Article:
book The Healing Tree.
In the tradition of The Christmas Box and The Five People You Meet in Heaven,
Joe Tye’s new book The Healing Tree is a heart-warming story
that also includes an important life lesson. After a speeding
drunk driver plowed into her car, killing her husband and smashing
her legs, Carrie Anne Murphy looked down upon her broken body
from a high corner of the emergency room as the trauma team fought
desperately to save her life. When she made the decision to come
back, Carrie Anne had no idea how much pain she would have to
endure. She also could not have dreamed of the blessings that
this tragedy would bring into her life – if she could only endure
Fortunately, Carrie Anne doesn’t have to cope alone. Mysterious Maggie, the hospital’s
poetry therapist and mermaid for drowning souls, helps Carrie
Anne reclaim her soul and find her voice. Losing her legs, Carrie
Anne discovers, was what it took for her to stop running away
from a dream that had been chasing her since she was in ninth
grade – the dream of sharing her heart in the words of her poems.
unique feature of this book is the original poetry of both
Maggie and Carrie Anne.
Excerpt from the book:
You know the feeling you get when you’re sitting in your car at a stoplight,
eyes straight ahead, minding your own business, and you can somehow
tell that the person in the adjacent car is staring at you? That’s
what it was like the first time I met Maggie. I’d been lying
in my hospital bed staring at the clouds that never moved and
the birds that didn’t fly, wondering if Mark was really up there
somewhere beyond that fake sky, waiting for me to join him. Her
voice came to me as a whisper in the woods.
“Would you like to hear
Who knows how long she’d been standing there
at my bedside waiting for the right moment to ask me that question.
my head to the left, I tried to make my eyes refocus. She
was thin as a darning needle and had the wildest mane of
I’d seen outside of the zoo or a Dr. Seuss book. A redheaded
dandelion with mint green eyes and the smile of a two-year-old
who’s just been given an ice cream cone.
I squinted to see
what was written on her T-shirt. When was the last time you
did something for the first time?
I got the impression it was a struggle for her to stand
in one place without vibrating, and that the last time
for the first time was about five minutes ago. “My poem?”
“Yeah. It’s one of the benefits of being a
patient at Memorial Hospital. Room service poetry readings.”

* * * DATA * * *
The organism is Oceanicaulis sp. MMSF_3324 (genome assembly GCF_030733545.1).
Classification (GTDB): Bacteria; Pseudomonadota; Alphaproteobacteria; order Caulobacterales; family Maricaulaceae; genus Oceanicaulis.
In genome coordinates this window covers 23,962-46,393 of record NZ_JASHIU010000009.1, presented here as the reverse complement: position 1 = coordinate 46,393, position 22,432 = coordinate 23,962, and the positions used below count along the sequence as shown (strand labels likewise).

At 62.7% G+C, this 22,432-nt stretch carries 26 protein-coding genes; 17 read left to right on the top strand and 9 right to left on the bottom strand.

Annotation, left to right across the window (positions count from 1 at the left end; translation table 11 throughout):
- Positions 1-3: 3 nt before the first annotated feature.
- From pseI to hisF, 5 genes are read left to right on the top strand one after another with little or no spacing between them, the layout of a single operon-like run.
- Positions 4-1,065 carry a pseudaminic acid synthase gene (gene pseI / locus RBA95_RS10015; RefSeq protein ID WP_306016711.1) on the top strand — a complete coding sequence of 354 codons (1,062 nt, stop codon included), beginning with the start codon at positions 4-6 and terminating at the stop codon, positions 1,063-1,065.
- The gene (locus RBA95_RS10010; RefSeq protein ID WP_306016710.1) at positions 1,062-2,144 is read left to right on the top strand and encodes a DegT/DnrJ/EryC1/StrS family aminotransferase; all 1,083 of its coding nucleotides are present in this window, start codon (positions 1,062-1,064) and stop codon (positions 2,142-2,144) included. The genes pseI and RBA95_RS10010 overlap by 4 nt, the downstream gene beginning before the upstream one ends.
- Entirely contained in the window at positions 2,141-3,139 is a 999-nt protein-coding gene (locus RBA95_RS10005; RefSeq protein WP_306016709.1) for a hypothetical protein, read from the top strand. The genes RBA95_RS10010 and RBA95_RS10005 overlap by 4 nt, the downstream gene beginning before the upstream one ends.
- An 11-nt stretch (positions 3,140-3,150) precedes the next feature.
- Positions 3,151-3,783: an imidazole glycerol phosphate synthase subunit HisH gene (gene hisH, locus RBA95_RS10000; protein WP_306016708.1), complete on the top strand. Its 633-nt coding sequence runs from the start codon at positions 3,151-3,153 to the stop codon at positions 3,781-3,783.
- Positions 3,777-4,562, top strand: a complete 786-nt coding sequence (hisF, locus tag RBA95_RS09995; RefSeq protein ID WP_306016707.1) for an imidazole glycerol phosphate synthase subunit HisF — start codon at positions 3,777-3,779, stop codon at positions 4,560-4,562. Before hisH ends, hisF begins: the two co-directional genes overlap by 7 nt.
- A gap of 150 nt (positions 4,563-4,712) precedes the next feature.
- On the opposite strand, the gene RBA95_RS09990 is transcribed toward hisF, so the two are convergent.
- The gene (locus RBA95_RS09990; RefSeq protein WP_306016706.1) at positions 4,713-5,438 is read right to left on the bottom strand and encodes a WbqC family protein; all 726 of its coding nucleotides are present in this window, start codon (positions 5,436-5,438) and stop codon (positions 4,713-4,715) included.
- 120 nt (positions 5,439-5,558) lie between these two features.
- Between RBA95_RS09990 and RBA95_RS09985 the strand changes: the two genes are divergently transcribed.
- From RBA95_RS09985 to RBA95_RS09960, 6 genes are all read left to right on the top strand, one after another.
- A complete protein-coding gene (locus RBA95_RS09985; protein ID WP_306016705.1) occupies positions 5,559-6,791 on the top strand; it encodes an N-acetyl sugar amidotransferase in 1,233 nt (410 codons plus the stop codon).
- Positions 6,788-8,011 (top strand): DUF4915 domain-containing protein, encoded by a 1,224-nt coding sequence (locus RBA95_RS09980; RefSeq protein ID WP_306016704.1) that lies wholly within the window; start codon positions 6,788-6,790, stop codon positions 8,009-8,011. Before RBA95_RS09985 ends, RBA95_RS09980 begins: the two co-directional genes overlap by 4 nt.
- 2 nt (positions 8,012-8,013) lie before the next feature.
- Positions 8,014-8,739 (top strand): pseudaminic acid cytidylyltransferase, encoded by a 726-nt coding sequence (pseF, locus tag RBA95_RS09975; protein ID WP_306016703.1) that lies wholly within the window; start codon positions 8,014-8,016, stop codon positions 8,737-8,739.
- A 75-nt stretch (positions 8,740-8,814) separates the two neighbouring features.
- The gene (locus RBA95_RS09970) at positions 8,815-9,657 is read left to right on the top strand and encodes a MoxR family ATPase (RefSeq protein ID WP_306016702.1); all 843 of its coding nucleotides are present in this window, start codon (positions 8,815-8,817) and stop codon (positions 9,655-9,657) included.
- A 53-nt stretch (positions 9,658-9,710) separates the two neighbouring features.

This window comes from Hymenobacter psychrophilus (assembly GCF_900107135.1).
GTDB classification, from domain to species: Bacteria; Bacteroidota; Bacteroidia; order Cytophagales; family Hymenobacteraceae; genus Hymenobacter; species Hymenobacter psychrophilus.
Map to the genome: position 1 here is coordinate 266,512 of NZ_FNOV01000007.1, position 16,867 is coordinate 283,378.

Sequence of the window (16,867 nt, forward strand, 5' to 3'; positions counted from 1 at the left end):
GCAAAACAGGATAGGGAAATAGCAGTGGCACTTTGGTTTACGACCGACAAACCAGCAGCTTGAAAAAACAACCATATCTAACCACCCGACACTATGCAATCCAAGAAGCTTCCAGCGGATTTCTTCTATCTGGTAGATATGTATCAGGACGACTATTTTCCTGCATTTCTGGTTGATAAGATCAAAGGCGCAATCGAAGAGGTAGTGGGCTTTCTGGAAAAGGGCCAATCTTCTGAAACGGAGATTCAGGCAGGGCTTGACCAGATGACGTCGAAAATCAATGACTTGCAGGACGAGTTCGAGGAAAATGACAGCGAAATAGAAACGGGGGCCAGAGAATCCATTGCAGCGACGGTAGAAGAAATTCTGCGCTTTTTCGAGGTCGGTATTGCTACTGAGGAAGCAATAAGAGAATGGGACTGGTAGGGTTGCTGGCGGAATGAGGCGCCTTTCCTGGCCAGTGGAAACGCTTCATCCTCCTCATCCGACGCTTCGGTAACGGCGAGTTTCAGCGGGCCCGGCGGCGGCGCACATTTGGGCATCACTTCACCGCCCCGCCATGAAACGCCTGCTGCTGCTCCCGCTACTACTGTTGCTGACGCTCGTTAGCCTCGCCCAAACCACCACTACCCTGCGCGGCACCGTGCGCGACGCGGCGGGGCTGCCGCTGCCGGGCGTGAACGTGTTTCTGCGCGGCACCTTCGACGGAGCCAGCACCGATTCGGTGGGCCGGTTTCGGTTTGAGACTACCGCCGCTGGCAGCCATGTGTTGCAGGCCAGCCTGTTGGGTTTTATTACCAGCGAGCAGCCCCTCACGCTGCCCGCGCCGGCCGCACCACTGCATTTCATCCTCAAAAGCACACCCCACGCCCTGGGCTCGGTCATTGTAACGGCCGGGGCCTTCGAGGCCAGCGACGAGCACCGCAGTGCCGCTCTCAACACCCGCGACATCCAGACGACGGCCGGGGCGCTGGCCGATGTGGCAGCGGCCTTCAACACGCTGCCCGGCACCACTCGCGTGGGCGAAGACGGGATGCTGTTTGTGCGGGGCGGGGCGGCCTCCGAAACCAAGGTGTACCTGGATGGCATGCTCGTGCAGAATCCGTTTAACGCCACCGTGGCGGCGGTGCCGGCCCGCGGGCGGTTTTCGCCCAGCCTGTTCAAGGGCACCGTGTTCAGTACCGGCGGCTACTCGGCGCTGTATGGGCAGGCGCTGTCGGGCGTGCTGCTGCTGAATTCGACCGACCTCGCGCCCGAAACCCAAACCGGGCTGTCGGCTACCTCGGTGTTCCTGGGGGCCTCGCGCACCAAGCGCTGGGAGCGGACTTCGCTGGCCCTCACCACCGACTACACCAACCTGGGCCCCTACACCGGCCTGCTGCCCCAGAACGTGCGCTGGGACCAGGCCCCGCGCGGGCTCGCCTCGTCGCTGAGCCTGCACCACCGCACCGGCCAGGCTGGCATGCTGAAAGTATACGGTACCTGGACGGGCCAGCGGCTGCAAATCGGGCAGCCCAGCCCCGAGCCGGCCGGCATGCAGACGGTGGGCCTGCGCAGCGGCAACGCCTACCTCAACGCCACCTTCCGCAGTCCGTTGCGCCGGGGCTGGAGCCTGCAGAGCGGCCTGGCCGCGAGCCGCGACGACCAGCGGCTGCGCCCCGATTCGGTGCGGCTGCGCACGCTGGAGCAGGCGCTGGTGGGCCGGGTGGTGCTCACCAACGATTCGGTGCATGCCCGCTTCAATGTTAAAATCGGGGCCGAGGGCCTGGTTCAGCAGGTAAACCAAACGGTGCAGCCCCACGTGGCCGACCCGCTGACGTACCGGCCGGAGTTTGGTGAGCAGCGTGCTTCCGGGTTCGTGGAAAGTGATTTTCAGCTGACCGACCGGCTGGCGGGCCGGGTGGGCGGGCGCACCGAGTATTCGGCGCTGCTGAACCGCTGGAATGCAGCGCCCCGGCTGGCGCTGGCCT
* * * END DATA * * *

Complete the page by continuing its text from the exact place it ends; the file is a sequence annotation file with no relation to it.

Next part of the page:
She opened the pink journal that had been tucked under her arm
and held it in front of her, like one of those carolers you see
in the Christmas pictures.
“So, you must be Maggie.” I stated
Maggie flushed crimson and put her hand over
her mouth, then touched my arm. “Oh, I’m sorry! I should have
introduced myself. I’ve been here so many times
– but you were always
She laughed and her eyes sparkled and the room
must have warmed up
by ten degrees. “Yeah, I’m Maggie. I’m one of
volunteers here. I specialize in writing poems for
patients.” She gave
me a conspiratorial wink. “That’s why I can get
away without wearing
one of those stuffy volunteer uniforms – they
expect poets to be weird, you know.”
I shrugged. “I’ve never met
a real poet before. So I guess I wouldn’t know.”
Maggie laughed again. “Oh, I’m not a real poet.”
She leaned closer and half-whispered, “I’m
really a mermaid.”
“A mermaid!” I didn’t know whether to laugh
or press the nurse call button, since the
obvious option of
running away was not
open to me.
“Yes,” she replied, evidently
pleased with having elicited the desired reaction. “You
I nodded, even though
it was news to me that mermaids rescued drowning sailors.
“I rescue drowning
“You rescue drowning souls?”
“Yeah. There are lots of people drowning
here. Drowning in pain and despair,
drowning in hopelessness
self-pity. My poems
are life preservers for drowning
souls. Just a little something they can hang
to keep them
You know, until they can swim on
their own again.” Maggie looked
down into the pages of her pink journal,
at me. “Do you want to hear your
poem?” She said it as though
a real live mermaid in your hospital
room was no big deal.
I nodded. “Sure, Maggie. Read me
She smiled, closed her
eyes for a second as if composing herself,
She cleared her throat
and tried to look serious. Then
Make welcome the unwelcome
Let her in through the hole in
Let go for a time what you
Trust in God’s
time a new path will unfold.
When you’re lost in the waves
you can’t see the beach;
when your soul has been splintered
help seems beyond reach.
So open your heart to the terror
Give new wounds time
to become ancient scars.
Sing for yourself the
songs of your sadness,
share with new friends
the words of your hope.
snow in the mountains
will melt in the spring;
and angels on earth fly
with invisible wings.